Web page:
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U.S. Fulbright

Connecting Indigenous Communities: Native American Heritage Month Q&A

November 18, 2020

This Native American Heritage Month, we’re highlighting the contributions of outstanding Fulbrighters who live the Fulbright mission through the ways in which they express their identities and their goals. In this Q&A, Fulbright Student Alumni Ambassador Vince Redhouse shares his experiences in Australia, where he learned about the relationship between Indigenous communities and the law.

Vince Redhouse, 2015 Fulbright U.S. Student in Philosophy to Australia

Vince Redhouse, the 2015 Anne Wexler Fulbright Scholarship in Public Policy recipient, studied at the Australian National University (ANU) in Canberra, where he completed an MPhil in Philosophy under the supervision of Robert E. Goodin. Vince’s thesis focused on the topic of political reconciliation between settler states and their indigenous citizens. In addition to his master’s program, Vince tutored for a course on Indigenous Culture through ANU’s Centre for Aboriginal Economic Policy Research, was a Visiting Research Fellow at the University of Canberra’s Centre for Deliberative Democracy and Global Governance, gave a TEDx presentation, and through support from both the ANU and the Lois Roth Endowment, visited Utopia, an indigenous community in the Northern Territory, where he was able to learn firsthand some of the issues Indigenous Australians face.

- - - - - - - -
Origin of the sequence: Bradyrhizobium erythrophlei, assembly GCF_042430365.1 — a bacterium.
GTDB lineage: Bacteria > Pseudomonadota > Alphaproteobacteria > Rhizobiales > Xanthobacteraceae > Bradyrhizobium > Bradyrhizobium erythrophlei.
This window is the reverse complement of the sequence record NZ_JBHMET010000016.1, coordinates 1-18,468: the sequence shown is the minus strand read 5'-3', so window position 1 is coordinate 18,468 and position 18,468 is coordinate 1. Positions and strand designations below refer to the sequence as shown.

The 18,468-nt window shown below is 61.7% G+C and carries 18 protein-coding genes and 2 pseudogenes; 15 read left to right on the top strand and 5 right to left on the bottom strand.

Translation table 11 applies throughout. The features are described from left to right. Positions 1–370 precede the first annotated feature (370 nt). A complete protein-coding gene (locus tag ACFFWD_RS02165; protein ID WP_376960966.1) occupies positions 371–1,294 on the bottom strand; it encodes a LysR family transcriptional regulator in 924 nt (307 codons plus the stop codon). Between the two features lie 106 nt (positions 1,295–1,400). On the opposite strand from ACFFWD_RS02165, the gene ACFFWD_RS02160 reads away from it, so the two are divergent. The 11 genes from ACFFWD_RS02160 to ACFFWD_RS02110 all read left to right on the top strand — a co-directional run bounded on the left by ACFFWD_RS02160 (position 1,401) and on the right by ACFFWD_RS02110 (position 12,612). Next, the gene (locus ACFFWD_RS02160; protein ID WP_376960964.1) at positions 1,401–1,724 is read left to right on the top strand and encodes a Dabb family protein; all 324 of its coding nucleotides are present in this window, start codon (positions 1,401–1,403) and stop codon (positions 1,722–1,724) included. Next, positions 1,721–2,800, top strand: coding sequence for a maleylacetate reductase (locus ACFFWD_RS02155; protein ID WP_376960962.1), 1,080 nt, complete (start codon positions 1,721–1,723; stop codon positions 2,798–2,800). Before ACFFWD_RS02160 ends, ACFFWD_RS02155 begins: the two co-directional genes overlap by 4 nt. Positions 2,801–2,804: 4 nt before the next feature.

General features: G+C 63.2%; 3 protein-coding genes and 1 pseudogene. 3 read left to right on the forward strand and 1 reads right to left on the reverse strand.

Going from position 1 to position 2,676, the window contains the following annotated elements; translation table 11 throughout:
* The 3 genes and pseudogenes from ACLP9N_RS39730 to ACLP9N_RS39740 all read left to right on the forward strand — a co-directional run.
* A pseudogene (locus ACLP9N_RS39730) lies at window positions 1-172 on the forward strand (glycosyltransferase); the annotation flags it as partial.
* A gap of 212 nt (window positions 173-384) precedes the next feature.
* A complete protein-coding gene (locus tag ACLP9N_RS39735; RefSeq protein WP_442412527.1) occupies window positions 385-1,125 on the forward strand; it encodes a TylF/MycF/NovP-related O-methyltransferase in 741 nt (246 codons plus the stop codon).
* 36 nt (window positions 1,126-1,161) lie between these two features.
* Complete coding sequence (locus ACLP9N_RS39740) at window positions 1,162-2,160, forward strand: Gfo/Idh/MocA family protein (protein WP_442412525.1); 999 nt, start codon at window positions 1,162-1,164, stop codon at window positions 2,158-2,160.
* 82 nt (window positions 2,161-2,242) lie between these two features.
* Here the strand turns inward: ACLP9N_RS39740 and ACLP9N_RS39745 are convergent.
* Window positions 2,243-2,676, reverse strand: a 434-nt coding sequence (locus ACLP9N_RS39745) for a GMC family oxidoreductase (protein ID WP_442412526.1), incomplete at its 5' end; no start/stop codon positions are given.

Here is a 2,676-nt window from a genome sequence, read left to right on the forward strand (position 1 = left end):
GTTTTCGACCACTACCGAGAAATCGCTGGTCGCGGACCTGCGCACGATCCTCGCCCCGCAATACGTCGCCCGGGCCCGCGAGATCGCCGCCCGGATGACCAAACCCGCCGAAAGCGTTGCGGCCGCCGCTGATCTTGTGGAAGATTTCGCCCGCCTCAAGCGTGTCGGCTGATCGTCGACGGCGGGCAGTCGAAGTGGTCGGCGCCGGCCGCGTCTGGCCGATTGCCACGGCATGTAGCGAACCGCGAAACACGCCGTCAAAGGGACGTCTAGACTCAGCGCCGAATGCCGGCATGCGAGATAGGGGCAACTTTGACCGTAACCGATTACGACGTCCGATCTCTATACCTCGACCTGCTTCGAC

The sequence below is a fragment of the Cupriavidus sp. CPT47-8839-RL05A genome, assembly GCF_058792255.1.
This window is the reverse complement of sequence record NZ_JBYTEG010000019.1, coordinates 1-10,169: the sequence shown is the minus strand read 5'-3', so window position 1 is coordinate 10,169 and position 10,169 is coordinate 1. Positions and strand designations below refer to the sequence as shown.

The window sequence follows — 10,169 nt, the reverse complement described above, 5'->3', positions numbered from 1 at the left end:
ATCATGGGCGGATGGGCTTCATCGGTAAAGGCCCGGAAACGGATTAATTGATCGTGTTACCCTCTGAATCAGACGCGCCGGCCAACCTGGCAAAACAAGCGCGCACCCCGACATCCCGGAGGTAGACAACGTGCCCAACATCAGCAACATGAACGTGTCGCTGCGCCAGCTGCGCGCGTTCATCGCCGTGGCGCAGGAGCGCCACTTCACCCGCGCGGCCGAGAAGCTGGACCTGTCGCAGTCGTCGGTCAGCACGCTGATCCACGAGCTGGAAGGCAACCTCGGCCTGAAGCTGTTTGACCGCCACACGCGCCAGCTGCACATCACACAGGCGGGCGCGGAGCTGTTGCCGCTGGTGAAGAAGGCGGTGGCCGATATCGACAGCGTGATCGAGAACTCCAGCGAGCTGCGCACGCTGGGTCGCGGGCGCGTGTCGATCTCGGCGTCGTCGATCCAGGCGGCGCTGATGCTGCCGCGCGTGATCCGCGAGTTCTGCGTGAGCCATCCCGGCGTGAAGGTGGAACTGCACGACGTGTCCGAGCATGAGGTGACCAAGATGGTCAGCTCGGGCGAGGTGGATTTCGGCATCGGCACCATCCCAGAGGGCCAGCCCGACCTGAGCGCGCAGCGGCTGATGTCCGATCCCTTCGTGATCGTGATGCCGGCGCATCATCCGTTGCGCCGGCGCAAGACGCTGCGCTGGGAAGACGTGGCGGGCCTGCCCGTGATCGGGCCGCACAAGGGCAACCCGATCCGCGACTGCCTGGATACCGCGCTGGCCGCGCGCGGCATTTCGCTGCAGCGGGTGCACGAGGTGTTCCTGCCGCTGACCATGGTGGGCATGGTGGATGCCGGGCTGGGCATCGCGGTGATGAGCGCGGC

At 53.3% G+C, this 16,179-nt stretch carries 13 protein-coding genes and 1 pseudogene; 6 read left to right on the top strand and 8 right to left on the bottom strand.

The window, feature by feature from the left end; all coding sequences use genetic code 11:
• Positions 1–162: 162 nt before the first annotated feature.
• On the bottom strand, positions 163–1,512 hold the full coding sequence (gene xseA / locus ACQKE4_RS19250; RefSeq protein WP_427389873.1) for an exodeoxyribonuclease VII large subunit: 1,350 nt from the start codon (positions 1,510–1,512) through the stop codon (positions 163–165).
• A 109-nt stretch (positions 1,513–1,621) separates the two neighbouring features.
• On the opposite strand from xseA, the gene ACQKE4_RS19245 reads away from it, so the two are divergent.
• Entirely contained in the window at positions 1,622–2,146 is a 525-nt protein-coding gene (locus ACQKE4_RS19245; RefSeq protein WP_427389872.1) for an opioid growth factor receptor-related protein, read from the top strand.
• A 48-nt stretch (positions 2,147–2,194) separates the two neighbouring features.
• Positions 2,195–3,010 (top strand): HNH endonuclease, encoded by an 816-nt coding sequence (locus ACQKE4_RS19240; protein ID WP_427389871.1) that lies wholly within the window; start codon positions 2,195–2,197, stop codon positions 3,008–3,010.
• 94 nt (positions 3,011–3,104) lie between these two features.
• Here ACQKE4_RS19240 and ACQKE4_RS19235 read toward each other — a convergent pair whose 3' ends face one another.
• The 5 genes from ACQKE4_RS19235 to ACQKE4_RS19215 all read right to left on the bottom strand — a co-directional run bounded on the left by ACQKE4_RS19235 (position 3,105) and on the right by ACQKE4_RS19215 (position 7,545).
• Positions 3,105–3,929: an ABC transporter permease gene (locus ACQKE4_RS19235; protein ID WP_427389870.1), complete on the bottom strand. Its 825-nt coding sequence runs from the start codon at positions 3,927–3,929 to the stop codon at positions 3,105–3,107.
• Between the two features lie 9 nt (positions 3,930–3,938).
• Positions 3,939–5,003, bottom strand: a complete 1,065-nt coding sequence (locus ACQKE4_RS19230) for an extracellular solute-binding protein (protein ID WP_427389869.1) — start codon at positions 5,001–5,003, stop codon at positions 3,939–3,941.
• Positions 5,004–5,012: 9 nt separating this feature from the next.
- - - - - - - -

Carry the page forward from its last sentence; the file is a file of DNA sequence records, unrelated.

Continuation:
1. Tell us a little about your path to Fulbright. Who or what inspired you to apply?

Vince: My path was different than most. I am a first-generation college student and prior to my junior year of college, I had never heard of Fulbright! I was fortunate that one of my advisers recommended the program to me. There were two things that inspired me to apply: 1. An interest in the relationship between foreign Indigenous people and their settler colonial government; and 2. The opportunity to see if academia was right for me.

 

2. Tell us a little about your Fulbright research topic and project. What did a typical day as a Fulbrighter look like for you?